Garbage bags (3)/Ziplock bags (5): For storage/ laundry.
Headlamp: With extra batteries & bulb.
Insect repellent: Lotion or pump spray, not aerosol.
Sun block: 1 for skin & 1 for lips.
Travel alarm clock or watch with alarm
Money Belt: One that fits under your clothing.
Luggage Lock: Must be TSA approved. We recommend locks from www.safeskieslocks.com. For use throughout the program.
Personal Mini First-Aid Kit: “Less is more”; I will carry a fully stocked kit. Things you may want to have a personal supply of are:
o Alcohol swabs
o Pepto Bismol/Tums
o Gatorade or Emergen-C
o Anti-Itch cream Acidophilus/Probiotics (see Immunization link)
o Anti-bacterial gel/hand sanitizer
“Regular Wear” (1 outfit): Semi-casual clothes for going out, teaching and recreation girls. See Culturally Appropriate Guidelines. In addition to the above “Regular Wear” bring:
Underwear (7 – 8 pair)
Bras / Sports Bras (3 – 4)
Socks (5-6 pair) At least 1 pair should be synthetic for hiking
T-shirts (5): For worksite and hiking.
Lightweight long-sleeved shirt (2): At least 1 should be quick-drying material like polypropylene.
Lightweight rain jacket or poncho (1): Be sure to have good waterproof raingear.
Lightweight Pants (2 pairs): Khakis, wind/exercise pants, capris (below the knee) for work-site or recreation.
Lightweight Shorts (3 pairs): For work-site and recreation only. Athletic shorts work well.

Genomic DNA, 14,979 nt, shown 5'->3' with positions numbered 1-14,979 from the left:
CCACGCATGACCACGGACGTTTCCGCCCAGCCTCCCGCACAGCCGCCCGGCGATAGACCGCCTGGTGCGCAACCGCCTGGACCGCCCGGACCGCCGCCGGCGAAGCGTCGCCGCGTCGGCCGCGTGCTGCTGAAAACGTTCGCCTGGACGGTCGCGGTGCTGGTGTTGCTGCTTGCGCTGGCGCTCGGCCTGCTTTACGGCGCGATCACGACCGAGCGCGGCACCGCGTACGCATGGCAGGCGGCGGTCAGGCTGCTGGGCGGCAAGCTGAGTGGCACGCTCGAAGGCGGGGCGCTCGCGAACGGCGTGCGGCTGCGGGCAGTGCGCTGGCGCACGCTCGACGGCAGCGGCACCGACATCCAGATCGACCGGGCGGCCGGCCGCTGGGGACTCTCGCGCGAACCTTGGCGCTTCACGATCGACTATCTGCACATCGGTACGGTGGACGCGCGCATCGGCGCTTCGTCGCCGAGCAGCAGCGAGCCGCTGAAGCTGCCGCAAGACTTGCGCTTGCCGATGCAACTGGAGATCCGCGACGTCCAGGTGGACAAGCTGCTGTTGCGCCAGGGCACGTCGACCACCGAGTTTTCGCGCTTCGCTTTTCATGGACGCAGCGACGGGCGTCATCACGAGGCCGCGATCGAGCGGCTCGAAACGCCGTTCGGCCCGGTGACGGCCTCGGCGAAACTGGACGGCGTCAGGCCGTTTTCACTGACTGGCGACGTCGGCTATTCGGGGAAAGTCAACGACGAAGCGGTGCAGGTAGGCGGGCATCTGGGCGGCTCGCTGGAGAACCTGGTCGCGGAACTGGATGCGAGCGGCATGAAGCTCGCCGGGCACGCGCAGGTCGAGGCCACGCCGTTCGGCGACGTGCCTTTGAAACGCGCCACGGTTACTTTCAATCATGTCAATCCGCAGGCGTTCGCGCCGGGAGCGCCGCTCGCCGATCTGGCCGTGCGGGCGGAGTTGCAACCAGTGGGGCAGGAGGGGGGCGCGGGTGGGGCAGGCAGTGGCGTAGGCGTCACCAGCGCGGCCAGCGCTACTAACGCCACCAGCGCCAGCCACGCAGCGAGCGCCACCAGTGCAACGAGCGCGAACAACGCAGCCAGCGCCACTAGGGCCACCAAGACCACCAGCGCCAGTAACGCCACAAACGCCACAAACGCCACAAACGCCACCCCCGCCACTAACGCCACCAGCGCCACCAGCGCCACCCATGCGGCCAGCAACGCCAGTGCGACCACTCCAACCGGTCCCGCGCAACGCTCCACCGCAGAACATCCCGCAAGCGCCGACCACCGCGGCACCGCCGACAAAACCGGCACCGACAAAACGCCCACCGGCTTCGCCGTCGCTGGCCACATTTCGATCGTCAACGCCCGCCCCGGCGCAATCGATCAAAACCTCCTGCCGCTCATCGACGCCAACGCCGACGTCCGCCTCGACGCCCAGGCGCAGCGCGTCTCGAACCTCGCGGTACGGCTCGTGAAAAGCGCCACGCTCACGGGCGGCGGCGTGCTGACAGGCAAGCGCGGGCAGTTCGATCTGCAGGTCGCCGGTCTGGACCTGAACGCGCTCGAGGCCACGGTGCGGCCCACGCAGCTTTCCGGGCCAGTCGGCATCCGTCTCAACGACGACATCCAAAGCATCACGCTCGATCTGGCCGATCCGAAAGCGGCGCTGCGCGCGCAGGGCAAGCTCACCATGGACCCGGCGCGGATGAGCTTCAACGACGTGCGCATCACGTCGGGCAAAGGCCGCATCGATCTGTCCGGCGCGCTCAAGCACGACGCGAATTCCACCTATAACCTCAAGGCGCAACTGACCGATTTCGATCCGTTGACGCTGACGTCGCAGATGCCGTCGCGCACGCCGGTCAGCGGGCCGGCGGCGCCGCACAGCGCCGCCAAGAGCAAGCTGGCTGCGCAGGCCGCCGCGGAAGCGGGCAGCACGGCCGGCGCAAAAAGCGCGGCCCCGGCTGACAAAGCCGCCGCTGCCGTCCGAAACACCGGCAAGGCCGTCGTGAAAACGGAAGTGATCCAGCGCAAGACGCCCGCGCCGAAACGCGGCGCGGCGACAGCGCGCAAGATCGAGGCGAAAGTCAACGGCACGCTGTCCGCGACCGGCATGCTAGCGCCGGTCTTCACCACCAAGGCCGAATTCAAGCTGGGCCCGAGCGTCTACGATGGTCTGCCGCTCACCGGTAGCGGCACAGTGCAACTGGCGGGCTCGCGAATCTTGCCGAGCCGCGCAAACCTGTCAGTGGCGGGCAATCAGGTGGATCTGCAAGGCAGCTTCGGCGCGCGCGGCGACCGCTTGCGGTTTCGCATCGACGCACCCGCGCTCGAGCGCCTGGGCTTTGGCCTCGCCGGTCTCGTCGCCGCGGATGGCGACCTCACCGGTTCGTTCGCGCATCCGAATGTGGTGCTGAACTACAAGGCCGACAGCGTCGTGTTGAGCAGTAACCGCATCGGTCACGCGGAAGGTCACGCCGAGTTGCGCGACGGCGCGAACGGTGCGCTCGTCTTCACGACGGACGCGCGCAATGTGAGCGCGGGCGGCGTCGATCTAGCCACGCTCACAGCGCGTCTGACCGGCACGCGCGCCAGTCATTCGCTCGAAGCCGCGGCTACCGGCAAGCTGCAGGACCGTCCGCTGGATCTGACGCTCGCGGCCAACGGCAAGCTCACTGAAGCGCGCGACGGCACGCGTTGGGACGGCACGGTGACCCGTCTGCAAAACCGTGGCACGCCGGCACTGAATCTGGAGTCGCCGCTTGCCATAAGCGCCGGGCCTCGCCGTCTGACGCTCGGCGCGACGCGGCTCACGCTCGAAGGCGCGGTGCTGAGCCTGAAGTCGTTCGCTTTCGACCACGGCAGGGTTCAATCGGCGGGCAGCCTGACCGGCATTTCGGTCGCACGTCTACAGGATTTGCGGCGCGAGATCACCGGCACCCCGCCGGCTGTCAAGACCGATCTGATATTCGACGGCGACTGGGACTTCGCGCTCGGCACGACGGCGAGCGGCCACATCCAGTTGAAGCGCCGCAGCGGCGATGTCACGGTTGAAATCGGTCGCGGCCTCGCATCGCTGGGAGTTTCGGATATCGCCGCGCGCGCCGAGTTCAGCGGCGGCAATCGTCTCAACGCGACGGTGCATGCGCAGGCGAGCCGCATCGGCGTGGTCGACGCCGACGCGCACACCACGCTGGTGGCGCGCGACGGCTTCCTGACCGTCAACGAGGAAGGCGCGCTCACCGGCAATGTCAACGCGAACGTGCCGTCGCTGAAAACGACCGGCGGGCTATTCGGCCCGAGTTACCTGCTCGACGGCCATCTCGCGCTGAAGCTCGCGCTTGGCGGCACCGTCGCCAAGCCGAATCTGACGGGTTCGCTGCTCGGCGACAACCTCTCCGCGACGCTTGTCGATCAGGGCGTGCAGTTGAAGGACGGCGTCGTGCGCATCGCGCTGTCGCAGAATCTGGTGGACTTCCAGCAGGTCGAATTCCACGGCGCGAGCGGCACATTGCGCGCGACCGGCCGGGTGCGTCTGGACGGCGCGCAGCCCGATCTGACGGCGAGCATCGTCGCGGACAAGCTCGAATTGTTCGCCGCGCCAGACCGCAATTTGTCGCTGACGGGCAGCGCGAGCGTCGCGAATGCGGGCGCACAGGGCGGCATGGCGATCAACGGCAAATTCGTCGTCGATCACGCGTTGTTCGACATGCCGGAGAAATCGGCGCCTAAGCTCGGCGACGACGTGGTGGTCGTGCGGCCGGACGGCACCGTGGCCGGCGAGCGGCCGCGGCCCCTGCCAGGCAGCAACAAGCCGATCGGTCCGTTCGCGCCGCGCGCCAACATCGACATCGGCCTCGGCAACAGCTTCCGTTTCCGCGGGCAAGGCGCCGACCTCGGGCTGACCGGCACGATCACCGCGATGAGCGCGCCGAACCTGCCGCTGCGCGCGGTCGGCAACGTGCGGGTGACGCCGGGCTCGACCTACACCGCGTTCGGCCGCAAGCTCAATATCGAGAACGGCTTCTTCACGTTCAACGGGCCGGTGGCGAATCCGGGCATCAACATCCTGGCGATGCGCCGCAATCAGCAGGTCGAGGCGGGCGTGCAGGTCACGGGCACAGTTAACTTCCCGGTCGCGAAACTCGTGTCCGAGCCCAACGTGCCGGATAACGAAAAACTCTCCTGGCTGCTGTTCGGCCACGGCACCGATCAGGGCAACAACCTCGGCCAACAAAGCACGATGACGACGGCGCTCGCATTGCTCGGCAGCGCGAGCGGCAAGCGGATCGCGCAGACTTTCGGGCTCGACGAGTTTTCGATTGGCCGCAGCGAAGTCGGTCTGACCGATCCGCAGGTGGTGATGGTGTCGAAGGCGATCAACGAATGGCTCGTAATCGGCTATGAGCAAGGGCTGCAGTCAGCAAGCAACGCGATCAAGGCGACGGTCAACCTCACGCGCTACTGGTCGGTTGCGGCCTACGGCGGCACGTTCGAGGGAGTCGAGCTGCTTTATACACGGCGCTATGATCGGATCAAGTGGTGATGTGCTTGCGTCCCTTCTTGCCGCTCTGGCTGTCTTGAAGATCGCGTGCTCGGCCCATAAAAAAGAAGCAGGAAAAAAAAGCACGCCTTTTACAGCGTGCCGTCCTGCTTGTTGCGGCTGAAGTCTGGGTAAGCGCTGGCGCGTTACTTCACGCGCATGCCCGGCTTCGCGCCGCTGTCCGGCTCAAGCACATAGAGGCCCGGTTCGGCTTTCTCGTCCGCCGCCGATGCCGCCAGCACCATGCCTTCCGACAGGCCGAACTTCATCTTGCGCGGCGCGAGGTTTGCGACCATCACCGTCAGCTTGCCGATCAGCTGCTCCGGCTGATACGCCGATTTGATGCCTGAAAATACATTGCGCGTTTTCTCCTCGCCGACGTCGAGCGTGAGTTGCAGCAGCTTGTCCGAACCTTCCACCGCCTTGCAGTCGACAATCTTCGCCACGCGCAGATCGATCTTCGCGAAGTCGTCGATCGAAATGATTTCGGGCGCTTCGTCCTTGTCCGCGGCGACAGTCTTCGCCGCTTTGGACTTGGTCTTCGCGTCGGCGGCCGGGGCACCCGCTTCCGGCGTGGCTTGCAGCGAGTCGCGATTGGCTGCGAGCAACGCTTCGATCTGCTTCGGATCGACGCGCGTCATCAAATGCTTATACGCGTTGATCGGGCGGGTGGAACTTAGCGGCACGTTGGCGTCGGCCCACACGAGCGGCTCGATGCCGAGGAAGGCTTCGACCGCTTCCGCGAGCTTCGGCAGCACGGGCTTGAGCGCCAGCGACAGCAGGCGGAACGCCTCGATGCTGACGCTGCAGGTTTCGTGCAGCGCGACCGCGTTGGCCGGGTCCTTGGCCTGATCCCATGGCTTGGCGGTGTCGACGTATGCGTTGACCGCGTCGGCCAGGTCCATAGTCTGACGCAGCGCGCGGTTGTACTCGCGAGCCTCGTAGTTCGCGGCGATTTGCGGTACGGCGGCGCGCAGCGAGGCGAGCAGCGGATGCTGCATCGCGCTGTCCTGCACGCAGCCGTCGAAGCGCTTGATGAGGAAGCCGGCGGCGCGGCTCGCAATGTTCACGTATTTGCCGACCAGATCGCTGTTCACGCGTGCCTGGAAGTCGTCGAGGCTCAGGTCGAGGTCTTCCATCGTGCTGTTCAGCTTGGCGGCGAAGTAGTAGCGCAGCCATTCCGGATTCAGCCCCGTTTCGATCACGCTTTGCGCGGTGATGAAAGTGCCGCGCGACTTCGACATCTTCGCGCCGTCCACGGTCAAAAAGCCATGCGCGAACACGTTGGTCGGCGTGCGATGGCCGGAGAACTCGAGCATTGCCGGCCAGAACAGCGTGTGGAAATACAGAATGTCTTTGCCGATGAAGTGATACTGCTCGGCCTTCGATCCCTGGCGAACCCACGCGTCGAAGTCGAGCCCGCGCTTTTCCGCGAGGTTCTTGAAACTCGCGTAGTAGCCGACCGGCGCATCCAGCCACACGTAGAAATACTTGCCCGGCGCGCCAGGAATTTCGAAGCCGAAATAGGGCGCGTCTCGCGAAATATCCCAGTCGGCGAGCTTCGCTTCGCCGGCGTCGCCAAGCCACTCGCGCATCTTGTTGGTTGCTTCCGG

Bathing suits (2)
Pajamas: Presentable for walking around your homestay
Sneakers or lightweight hiking shoes/boots (2 pair): They should be broken-in and comfortable, but sturdy enough to hike and work in.
Flip flops/slip-ons (1 pair)
Sunglasses Inexpensive, UVA/UVB. Polarized if possible.
Sun hat (baseball cap or brim hat)
Bandannas (1 – 2): For use as a washcloth/ headband.
Small Twi phrasebook
Small pillow/Travel pillow
Small travel umbrella
Sarong (use as a sleep sheet, beach towel, wrap skirt, etc.)
Tank-tops (2 – 3): For the beach only. Do not plan to wear these in your community.
Lightweight sweatshirt/fleece (1)
Sandals with ankle strap (1 pair): Sturdy and comfortable pair for walking and hiking such as Tevas, Chacos, Keens or Crocs.
Camera & Film (enough for the entire program; extra camera battery; extra memory card for digital cameras)